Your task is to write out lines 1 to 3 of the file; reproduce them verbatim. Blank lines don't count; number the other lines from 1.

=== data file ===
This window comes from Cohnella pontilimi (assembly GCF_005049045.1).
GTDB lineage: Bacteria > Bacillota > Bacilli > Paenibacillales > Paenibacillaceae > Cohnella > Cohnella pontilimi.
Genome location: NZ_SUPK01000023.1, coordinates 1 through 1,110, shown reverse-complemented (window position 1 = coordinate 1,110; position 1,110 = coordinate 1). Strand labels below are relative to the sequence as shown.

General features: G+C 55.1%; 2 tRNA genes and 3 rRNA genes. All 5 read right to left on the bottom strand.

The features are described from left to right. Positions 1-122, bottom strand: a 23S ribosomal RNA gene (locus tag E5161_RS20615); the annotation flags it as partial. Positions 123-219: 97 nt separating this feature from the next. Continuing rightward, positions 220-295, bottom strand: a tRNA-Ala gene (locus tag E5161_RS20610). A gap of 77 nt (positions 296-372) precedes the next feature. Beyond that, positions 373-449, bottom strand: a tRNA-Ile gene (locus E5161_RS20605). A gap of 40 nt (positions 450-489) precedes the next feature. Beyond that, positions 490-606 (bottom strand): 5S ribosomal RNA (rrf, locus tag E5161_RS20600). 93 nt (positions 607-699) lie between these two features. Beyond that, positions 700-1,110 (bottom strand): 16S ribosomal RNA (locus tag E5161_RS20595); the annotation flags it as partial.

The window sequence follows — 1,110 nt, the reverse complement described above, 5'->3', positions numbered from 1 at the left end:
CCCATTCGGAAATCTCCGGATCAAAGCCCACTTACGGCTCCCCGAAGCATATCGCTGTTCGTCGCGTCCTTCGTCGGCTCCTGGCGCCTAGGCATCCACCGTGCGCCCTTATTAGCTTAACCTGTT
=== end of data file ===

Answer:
This window comes from Cohnella pontilimi (assembly GCF_005049045.1).
GTDB lineage: Bacteria > Bacillota > Bacilli > Paenibacillales > Paenibacillaceae > Cohnella > Cohnella pontilimi.
Genome location: NZ_SUPK01000023.1, coordinates 1 through 1,110, shown reverse-complemented (window position 1 = coordinate 1,110; position 1,110 = coordinate 1). Strand labels below are relative to the sequence as shown.